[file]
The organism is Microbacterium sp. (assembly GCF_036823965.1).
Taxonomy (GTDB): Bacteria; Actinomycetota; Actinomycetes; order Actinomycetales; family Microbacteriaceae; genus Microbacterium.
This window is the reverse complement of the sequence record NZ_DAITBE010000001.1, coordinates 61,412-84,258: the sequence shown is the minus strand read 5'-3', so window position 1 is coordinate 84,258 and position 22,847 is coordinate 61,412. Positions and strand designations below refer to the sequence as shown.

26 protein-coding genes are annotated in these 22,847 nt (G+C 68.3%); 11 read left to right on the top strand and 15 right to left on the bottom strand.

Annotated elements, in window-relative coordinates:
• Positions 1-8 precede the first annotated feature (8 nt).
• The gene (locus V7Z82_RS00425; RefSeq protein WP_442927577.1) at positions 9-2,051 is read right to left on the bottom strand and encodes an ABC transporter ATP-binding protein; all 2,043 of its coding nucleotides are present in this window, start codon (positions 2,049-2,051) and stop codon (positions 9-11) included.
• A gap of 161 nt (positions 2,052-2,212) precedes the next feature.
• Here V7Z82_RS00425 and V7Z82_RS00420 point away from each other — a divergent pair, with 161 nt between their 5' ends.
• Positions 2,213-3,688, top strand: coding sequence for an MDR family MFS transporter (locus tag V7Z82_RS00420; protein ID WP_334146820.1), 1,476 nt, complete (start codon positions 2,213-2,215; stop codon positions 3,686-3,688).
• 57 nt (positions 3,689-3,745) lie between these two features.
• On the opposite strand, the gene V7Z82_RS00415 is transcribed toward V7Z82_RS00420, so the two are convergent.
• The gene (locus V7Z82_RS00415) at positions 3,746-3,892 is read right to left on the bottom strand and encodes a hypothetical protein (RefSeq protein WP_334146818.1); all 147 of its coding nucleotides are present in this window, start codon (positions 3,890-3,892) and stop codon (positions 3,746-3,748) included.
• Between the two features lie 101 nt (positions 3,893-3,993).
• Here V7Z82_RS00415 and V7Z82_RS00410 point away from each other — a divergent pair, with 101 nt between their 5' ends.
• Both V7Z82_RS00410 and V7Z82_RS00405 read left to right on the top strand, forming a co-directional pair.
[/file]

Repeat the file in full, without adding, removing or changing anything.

The organism is Microbacterium sp. (assembly GCF_036823965.1).
Taxonomy (GTDB): Bacteria; Actinomycetota; Actinomycetes; order Actinomycetales; family Microbacteriaceae; genus Microbacterium.
This window is the reverse complement of the sequence record NZ_DAITBE010000001.1, coordinates 61,412-84,258: the sequence shown is the minus strand read 5'-3', so window position 1 is coordinate 84,258 and position 22,847 is coordinate 61,412. Positions and strand designations below refer to the sequence as shown.

26 protein-coding genes are annotated in these 22,847 nt (G+C 68.3%); 11 read left to right on the top strand and 15 right to left on the bottom strand.

Annotated elements, in window-relative coordinates:
• Positions 1-8 precede the first annotated feature (8 nt).
• The gene (locus V7Z82_RS00425; RefSeq protein WP_442927577.1) at positions 9-2,051 is read right to left on the bottom strand and encodes an ABC transporter ATP-binding protein; all 2,043 of its coding nucleotides are present in this window, start codon (positions 2,049-2,051) and stop codon (positions 9-11) included.
• A gap of 161 nt (positions 2,052-2,212) precedes the next feature.
• Here V7Z82_RS00425 and V7Z82_RS00420 point away from each other — a divergent pair, with 161 nt between their 5' ends.
• Positions 2,213-3,688, top strand: coding sequence for an MDR family MFS transporter (locus tag V7Z82_RS00420; protein ID WP_334146820.1), 1,476 nt, complete (start codon positions 2,213-2,215; stop codon positions 3,686-3,688).
• 57 nt (positions 3,689-3,745) lie between these two features.
• On the opposite strand, the gene V7Z82_RS00415 is transcribed toward V7Z82_RS00420, so the two are convergent.
• The gene (locus V7Z82_RS00415) at positions 3,746-3,892 is read right to left on the bottom strand and encodes a hypothetical protein (RefSeq protein WP_334146818.1); all 147 of its coding nucleotides are present in this window, start codon (positions 3,890-3,892) and stop codon (positions 3,746-3,748) included.
• Between the two features lie 101 nt (positions 3,893-3,993).
• Here V7Z82_RS00415 and V7Z82_RS00410 point away from each other — a divergent pair, with 101 nt between their 5' ends.
• Both V7Z82_RS00410 and V7Z82_RS00405 read left to right on the top strand, forming a co-directional pair.